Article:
Birthdays For a child’s birthday we celebrate by eating chocolate cake and ice cream. We give flowers like roses and sunflowers. We drink special drinks like Fanta, Coca Cola, Marinda, Slice, Masa, and mango juice. We eat a special dinner with ricecakes and curry. The child who is celebrating a birthday gives chocolate to friends, teachers, the schoolmaster, and classmates. The child gets new clothes like dresses for girls and pants and t-shirts for boys. Sometimes we get shoes, watches, or rings. Christmas At Christmas we get a ten-day vacation from school! We decorate a tree with a star on top and we eat chocolate cake. The girls perform a dance program to a Tamil song and wear special green saris. For presents, we get new clothes.

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Church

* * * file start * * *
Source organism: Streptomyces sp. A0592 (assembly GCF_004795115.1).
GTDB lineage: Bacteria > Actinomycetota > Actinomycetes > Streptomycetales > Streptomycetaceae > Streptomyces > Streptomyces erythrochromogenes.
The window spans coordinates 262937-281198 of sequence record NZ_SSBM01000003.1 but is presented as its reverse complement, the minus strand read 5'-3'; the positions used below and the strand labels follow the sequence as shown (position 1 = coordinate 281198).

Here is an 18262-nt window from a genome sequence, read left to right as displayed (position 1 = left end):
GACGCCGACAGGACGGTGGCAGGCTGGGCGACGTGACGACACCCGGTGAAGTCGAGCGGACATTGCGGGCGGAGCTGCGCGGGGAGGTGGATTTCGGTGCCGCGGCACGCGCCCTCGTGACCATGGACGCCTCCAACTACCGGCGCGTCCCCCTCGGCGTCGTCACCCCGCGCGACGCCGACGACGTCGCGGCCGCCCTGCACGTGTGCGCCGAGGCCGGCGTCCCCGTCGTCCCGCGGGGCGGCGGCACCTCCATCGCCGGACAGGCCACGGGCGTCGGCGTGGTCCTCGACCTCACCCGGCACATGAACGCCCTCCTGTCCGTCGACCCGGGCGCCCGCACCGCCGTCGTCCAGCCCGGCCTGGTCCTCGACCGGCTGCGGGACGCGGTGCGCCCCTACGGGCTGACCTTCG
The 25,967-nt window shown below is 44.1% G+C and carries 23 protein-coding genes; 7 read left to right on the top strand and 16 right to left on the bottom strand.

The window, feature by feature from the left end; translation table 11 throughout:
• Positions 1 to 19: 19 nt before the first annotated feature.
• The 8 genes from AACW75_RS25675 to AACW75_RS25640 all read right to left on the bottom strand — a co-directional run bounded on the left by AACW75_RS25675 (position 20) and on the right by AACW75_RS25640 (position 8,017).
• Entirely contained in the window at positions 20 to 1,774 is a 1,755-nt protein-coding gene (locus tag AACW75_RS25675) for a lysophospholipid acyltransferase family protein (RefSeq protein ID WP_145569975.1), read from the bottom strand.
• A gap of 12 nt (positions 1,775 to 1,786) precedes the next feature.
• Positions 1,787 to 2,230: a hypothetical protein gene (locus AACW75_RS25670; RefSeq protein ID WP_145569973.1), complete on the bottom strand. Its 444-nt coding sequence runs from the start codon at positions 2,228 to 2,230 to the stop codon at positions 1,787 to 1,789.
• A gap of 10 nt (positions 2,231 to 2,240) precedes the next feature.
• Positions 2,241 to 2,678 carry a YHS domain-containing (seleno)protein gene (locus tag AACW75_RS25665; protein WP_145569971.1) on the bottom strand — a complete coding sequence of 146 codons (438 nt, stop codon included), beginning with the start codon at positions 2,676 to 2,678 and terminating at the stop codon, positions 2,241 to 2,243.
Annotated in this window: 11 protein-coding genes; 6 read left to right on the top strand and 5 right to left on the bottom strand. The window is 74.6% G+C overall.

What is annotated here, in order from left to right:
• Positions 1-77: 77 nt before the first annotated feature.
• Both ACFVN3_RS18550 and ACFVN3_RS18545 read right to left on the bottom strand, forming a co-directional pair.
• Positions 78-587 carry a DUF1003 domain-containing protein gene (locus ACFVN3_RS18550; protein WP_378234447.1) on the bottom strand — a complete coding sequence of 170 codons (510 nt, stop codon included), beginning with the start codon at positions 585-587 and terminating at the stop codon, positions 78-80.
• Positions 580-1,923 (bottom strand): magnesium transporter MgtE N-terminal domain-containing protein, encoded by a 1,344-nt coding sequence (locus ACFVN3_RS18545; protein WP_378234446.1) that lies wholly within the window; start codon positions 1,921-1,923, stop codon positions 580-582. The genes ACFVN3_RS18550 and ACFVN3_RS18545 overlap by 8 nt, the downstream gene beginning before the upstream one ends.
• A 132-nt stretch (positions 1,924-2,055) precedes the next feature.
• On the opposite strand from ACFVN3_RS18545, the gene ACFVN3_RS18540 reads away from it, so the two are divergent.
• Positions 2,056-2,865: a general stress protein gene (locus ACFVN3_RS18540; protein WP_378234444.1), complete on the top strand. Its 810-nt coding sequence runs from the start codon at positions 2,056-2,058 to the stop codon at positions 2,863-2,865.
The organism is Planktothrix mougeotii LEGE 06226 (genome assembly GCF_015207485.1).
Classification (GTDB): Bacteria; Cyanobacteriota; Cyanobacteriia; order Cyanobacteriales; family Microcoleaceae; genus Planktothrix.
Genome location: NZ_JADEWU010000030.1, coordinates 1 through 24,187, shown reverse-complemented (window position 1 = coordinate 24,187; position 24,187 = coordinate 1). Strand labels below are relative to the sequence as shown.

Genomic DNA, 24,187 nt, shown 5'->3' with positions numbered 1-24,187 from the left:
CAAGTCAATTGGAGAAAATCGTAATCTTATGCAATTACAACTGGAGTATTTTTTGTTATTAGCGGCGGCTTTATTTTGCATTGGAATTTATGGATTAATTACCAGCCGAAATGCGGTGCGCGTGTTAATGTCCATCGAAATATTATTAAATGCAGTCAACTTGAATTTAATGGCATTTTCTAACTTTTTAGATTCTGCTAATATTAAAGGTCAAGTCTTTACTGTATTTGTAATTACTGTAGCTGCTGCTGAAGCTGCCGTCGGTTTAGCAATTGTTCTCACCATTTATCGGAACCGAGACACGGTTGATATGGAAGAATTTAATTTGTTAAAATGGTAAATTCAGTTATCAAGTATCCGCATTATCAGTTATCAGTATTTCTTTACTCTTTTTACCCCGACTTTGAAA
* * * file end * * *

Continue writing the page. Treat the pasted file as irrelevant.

On Sundays at 6 a.m. we walk to church. There are thirty of us who walk together. We pray, sing, and listen to the pastor talk. We do not eat until we come home to SEAM at 10 a.m. .

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Ganesh

Ganesh is a Hindu god, the son of Siva and Parvathi. He has a brother, Mughar. One day, Ganesh and Mughar competed for a mango. Their mother, Parvathi told them that she would give the mango to whichever son ran all the way around the world first. Mughar set out to ride a peacock around the world but Ganesh was the winner. Instead of leaving to travel like his brother, he ran around his parents and said, “My parents are my world.�

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Diwali

In November, we celebrate Diwali, a Hindu festival for a god who killed a demon. We do not have school or work on this day. We eat special foods like briani and chicken. It is a happy day because we get to set off firecrackers. On this day, Hindus visit their temples but all people in India celebrate, even Christians.